Living Legends: David Bowie

Dear Reader,

In light of his upcoming LP release “The Next Day”,  I have decided to focus on an artist I am rapidly becoming a fan of: David Bowie. Bowie, for me, has been one of those artists that I didn’t know I knew about him until I knew about him. In less convoluted language, I had heard many of his famous songs on many occasions (such as the classics “Changes” and “Wild is the Wind”), but I would never have been able to tell you who the artist of these songs was—much less that the artist was the same person. It’s really only been recently that I have been exploring his entire repertoire. And, I must say, I am thoroughly impressed.

Perhaps it is just me, but I love people that have no grounded style. David Bowie completely lacks this quality, of which I couldn’t be happier. Perhaps this also demands clarification. When I speak of style, I mean artistic style; the themes and the techniques that the artist draws upon. There are some artists that have great, fixed styles. You can listen to one of their songs and you will have, essentially, listened to all of the songs in their catalogue. The style and genre that the artist uses is always repeated and is not going to change. A country-western singer with a fixed style of a deep husky voice and mournful lyrics, for example, is not suddenly going to do an upbeat rap song about puppies being born (although, really, who would?). And I love artists that know who they are and do not feel a need to change their style. If it works for them, great. But there is something extra special, extra magical, about artists who can transform themselves. Bowie has this magic.

Viewing his career so far, it is hard to believe that all of this has come from the same man. Of course one remembers the character of Ziggy Stardust, but what about Aladdin Sane? Being a Space Oddity? Singing in a children’s special? Going off to Berlin and becoming the anonymous star at a large height of popularity? Being the Goblin King and frightening and entertaining kids? Playing the role, until quite recently, of the unofficially retired rock legend? Bowie started his musical fascination with Elvis Presley, of which the song “Tutti Frutti” made Bowie swore that he had “heard God”. From there, he’s gone on to be part of so many great musical experiences. The one consistent thing that seems to drive him is the music. It’s always about the music. Not the way that he played it last time or the way that was most popular or that sold the most records or earned the most applause from critics. For Bowie, his current music informs his style, and not the other way around. Bowie does not just perform music, but becomes an integral part of its foundation. If this means being Ziggy Stardust, redheaded alien from space, so be it. If it means being toned down and conservative in dress and voice, so be it. Bowie switches tastes and musical ideas the same way that all humans do: as a result of expanded time and experience. He does not act on the commercial need to stay the same because he recognizes when he is changing and allows his art to monitor and respond to those changes (or so I imagine. I don’t wish to be one of those writers who claims to be best friends with a subject they have never met, much less had a single conversation with).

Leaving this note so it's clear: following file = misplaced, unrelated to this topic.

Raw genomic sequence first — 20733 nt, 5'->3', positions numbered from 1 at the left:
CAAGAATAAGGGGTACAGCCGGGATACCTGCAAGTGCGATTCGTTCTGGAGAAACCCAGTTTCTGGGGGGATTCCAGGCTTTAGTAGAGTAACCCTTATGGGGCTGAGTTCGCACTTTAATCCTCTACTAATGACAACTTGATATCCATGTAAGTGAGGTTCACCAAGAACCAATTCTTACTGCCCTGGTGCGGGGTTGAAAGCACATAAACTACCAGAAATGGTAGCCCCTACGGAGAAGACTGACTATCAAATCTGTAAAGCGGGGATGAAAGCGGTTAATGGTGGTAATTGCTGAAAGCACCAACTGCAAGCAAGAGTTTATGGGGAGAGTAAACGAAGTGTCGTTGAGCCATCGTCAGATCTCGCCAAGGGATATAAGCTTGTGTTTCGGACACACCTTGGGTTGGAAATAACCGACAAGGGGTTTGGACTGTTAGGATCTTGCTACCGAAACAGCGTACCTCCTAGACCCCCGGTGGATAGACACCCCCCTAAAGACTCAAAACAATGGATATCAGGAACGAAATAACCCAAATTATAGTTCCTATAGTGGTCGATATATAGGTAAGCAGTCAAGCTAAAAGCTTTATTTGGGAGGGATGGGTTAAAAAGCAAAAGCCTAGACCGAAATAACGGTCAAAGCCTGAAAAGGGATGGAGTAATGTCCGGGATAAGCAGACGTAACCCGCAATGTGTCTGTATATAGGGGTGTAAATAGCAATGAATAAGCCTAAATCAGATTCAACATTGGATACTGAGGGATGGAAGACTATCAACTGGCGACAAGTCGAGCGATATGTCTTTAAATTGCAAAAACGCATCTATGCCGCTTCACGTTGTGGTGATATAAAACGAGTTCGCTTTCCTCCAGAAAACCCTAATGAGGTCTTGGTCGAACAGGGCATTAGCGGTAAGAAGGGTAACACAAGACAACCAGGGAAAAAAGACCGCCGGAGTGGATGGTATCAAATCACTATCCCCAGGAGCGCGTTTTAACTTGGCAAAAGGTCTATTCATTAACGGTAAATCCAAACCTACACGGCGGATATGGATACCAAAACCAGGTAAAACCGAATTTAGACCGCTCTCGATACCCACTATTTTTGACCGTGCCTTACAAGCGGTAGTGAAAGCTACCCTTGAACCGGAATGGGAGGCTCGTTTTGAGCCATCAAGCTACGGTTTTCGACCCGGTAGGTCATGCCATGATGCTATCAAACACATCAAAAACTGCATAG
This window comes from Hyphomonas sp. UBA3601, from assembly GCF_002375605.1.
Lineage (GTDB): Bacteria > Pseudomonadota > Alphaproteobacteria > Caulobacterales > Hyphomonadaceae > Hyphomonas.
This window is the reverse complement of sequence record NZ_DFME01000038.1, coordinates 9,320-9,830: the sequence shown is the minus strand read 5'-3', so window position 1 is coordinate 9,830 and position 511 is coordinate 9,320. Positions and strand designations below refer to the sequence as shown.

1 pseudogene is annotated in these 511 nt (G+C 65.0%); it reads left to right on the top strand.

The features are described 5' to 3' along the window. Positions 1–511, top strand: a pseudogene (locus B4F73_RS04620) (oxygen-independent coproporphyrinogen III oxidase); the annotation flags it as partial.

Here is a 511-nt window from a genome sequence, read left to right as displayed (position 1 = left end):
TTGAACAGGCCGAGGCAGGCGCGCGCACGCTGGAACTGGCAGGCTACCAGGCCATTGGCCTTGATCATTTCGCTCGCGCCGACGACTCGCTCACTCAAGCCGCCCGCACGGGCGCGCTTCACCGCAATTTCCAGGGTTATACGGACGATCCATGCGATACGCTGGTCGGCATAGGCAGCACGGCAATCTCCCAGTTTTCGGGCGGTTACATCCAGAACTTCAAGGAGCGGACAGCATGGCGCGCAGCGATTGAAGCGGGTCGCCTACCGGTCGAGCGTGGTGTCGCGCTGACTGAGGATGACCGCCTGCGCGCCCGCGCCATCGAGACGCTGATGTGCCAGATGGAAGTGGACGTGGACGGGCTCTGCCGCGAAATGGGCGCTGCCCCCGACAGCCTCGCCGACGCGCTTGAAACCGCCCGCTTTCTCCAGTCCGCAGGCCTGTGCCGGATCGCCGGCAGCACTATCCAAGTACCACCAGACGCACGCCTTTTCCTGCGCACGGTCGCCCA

Not only this, but he can actually pull it off. When I listen to David Bowie doing soul, for example, I do not hear a David Bowie attempt at soul, but a total and complete version of the song. Take his rendition of “Wild is the Wind”, for example. While Nina Simone delivers an exemplary version of it, Bowie makes it his own with his deep vocals and the sense of blue-jeaned longing he injects into his voice. What is further is that this is the last song on Station to Station album, a song which comes after thirty minutes of pure, convincing, rebel-rock. This seemingly effortless transition is further found on later records as well, such as 2002’s Heathen.

Of course, one must also mention that Bowie is not just a singer. He also writes most of his songs and is a multi-instrumentalist, playing the guitar, keyboards, harmonica, saxophone, viola, cello, koto, and percussion (according to Wikipedia, which I trust is heavily guarded by Bowie fans).

And while other artists may decay with age, especially those with so many talents behind them, Bowie shows no signs of crumbling. Here’s hoping (or knowing) that his new album will be a further spectacular example of how much he can stretch himself, and—more importantly—what genuine music he can deliver to all those ready to listen and emerge themselves in his art.